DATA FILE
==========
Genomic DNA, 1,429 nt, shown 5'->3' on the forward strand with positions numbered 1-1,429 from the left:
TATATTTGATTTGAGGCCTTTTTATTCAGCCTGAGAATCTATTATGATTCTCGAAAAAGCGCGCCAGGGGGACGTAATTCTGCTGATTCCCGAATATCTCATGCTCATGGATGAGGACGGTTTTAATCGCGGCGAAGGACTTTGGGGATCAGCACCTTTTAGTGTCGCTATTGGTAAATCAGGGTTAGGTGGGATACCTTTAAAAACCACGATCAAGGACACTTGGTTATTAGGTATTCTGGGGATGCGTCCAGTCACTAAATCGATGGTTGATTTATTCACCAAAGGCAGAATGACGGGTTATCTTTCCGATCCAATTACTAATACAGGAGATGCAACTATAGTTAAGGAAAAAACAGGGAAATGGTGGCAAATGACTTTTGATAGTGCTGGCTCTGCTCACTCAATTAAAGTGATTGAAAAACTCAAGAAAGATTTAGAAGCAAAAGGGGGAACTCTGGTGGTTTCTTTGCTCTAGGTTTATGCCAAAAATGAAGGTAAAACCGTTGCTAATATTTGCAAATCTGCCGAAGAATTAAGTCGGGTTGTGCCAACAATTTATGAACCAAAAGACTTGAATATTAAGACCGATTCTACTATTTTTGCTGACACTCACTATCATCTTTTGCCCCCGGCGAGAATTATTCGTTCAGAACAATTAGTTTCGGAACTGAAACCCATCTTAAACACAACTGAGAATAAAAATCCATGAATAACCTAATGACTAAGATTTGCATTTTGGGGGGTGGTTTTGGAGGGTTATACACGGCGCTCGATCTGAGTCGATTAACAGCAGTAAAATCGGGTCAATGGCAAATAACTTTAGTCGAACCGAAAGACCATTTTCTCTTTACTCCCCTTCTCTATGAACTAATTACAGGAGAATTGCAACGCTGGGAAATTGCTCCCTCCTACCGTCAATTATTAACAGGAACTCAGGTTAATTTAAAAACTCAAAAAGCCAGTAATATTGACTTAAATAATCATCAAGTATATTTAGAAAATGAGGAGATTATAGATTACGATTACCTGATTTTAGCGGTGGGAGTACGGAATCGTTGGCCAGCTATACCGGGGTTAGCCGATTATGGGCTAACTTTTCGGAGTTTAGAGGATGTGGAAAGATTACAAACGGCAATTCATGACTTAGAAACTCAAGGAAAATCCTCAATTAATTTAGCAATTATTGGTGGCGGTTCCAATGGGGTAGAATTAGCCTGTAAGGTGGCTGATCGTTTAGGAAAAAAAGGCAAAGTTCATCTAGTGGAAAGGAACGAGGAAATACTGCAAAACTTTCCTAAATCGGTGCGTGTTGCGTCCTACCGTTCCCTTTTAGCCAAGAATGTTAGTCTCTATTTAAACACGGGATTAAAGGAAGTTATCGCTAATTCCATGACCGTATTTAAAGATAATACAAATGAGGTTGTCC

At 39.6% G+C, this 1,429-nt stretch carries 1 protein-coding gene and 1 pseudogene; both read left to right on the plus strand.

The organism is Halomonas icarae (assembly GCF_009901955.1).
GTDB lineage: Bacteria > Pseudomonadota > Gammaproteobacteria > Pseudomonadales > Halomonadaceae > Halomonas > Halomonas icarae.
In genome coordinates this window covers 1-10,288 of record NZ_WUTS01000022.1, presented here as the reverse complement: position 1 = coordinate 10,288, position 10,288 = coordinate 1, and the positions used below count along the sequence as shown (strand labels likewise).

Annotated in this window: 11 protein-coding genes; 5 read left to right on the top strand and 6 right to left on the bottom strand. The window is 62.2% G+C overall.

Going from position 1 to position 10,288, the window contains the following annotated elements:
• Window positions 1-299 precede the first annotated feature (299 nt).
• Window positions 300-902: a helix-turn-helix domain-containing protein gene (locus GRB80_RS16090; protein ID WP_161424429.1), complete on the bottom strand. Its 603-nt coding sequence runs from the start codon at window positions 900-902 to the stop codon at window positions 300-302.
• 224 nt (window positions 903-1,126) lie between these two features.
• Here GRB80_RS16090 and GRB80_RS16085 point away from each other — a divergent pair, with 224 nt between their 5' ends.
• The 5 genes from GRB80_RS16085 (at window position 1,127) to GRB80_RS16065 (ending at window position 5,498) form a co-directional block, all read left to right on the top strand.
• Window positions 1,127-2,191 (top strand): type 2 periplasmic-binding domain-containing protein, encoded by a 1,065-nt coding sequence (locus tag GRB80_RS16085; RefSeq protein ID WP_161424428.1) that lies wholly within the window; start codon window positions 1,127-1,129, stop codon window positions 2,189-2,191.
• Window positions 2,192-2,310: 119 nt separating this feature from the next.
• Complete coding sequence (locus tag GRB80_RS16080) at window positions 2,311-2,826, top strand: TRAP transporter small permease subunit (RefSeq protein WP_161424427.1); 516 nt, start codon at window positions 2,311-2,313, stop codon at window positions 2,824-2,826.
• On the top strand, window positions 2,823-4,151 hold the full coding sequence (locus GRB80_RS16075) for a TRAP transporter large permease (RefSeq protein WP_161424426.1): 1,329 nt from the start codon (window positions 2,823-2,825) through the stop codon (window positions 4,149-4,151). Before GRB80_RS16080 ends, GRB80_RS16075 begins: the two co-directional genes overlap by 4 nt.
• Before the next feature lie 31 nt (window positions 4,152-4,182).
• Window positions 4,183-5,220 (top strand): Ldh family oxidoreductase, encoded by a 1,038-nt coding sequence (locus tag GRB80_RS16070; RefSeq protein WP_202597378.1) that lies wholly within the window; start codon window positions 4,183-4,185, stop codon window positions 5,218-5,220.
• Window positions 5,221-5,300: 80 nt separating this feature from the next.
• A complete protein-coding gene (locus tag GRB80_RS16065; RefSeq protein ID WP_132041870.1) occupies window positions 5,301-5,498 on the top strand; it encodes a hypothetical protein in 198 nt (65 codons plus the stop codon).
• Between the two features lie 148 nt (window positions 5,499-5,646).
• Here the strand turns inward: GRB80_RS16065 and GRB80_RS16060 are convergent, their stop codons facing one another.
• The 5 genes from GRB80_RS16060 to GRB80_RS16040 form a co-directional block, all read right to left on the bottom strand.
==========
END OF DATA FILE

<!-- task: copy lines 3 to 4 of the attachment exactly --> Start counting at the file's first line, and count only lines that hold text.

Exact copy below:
At 39.6% G+C, this 1,429-nt stretch carries 1 protein-coding gene and 1 pseudogene; both read left to right on the plus strand.

The organism is Halomonas icarae (assembly GCF_009901955.1).